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Human Revenue Stream

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Human Revenue Stream

Post by The Invisible Man on Fri Mar 23, 2012 11:26 pm

THIS REPORT looks at privatization in England in a way that makes it easy to understand why Canada shouldn't place natural resources or public services into private hands.

The privatisations are joining up. First it was gas. Then telecoms, oil, electricity, public housing, water, the railways, the airports. There are moves afoot to obliterate the concept of the council house; NHS hospitals are to be privately run, built and managed; now David Cameron wants to get private companies and foreign governments to ‘invest’ in Britain’s roads. What does it all mean? The episodic character of privatisation – one sector being sold, then a pause, then another – has hidden a meta-privatisation that’s passed the halfway point. The essential public good that Margaret Thatcher, Tony Blair and now Cameron sell is not power stations, or trains, or hospitals. It’s the public itself. It’s us.

The commodity that makes water and roads and airports valuable to an investor, foreign or otherwise, is the people who have no choice but to use them. We have no choice but to pay the price the tollkeepers charge. We are a human revenue stream; we are being made tenants in our own land, defined by the string of private fees we pay to exist here. If it’s not obvious that we’re being sold to investors, it’s partly because the idea of privatisation is sold so hard to us, in a way that is hypnotically familiar. First, the denigration of the existing service, as if a universally accepted truth is being voiced: the schools/hospitals/roads are crumbling/failing/ second-class. Then, the rejection of government responsibility: we’ve no money/bureaucrats are incompetent. Finally, the solution: private investment.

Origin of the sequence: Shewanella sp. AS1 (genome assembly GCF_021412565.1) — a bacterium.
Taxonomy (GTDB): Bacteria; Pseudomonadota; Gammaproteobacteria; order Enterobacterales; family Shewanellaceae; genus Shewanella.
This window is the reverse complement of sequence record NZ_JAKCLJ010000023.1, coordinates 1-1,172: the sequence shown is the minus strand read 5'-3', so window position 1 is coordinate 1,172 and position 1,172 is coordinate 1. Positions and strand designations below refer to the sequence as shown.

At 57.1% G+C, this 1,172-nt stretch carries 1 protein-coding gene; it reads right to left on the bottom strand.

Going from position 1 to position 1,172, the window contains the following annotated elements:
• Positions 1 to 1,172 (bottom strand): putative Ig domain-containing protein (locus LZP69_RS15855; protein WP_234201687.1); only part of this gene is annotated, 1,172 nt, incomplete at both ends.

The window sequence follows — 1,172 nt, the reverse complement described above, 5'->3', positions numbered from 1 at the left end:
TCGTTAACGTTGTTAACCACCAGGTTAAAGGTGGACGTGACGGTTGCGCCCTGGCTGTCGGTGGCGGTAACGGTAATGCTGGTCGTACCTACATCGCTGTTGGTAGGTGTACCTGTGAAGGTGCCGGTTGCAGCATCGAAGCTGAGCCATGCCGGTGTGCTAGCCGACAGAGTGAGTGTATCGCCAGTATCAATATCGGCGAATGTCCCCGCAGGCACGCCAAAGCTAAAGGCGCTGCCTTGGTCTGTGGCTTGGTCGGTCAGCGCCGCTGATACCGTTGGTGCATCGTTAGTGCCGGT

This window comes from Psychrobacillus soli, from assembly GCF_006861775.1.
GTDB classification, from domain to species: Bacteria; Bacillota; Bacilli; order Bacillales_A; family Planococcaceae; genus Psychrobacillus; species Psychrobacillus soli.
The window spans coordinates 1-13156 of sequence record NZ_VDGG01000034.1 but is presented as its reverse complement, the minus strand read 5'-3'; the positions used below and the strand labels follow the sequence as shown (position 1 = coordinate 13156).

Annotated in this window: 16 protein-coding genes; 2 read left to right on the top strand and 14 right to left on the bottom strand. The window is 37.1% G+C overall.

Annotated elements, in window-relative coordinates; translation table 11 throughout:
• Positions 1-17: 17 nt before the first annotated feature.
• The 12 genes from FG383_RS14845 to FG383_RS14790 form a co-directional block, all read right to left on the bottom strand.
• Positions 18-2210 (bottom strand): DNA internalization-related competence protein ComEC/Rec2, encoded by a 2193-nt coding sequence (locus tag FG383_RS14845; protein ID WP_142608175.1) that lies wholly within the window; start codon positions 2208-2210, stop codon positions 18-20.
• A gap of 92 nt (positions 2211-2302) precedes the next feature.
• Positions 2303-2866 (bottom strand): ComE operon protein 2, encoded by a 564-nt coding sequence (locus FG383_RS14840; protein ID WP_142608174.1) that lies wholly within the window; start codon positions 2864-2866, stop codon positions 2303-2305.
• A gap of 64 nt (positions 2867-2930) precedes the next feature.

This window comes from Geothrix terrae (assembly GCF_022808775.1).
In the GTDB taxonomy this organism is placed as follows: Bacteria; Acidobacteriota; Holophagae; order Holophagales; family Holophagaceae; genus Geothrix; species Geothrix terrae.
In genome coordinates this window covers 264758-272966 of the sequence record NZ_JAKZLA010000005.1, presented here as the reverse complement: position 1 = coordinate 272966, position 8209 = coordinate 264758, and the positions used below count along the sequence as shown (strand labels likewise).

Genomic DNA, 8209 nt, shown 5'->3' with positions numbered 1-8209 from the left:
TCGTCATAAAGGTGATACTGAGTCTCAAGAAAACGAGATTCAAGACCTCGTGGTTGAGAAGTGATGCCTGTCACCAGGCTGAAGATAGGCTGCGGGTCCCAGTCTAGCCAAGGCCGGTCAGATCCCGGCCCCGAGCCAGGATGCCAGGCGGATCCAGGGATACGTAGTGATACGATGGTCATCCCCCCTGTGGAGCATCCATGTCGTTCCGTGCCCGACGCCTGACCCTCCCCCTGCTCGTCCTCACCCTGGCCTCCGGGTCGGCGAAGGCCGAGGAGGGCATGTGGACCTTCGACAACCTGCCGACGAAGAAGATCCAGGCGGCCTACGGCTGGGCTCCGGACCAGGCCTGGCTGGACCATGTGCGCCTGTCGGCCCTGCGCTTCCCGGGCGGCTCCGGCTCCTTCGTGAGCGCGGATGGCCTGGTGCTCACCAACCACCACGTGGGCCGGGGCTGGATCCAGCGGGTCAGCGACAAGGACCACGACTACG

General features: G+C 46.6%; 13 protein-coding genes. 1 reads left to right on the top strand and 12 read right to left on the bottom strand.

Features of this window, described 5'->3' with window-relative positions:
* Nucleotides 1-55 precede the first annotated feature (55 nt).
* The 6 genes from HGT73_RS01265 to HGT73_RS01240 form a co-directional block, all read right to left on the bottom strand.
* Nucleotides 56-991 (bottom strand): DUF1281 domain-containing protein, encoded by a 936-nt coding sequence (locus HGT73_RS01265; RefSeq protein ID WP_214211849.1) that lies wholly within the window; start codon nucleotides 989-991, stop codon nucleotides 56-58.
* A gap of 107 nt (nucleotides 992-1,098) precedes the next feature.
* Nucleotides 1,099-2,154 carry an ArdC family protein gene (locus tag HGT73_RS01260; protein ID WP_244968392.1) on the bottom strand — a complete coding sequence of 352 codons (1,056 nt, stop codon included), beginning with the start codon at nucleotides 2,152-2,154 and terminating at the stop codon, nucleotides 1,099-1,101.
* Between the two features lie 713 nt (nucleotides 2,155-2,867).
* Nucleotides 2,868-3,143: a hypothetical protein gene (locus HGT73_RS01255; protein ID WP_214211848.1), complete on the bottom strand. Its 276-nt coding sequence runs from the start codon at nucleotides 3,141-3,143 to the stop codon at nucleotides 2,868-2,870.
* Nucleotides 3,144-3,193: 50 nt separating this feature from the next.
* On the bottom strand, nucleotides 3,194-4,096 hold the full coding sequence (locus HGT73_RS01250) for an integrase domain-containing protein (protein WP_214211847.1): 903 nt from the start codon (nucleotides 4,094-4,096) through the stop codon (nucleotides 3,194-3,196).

And that investment does come, and things get shinier. Surely if the private sector weren’t replacing our old sewers, and won’t replace our old motorways and power stations, we’d need to pay higher taxes instead? The truth is that we already do pay higher taxes. They just aren’t called taxes. Our water supply system is being upgraded because of a huge water tax increase. But it isn’t called that. It’s called ‘the water bill’. As Chris Giles explained yesterday in the FT, water bills have gone up by nearly twice as much as inflation since privatisation. We pay a rail tax: it’s called ‘fare increases’. We pay an energy tax in the form of higher electricity bills, and so on.

By packaging British citizens up and selling them, sector by sector, to investors, the government makes it possible to keep traditional taxes low or even cut them. By moving from a system where public services are supported by general taxation to a system where they are supported exclusively by the fees people pay to use them, they move from a system where the rich are obliged to help the poor to a system where the less well-off enable services, like a road network, that the rich get for what is, to them, a trifling sum.

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The Invisible Man

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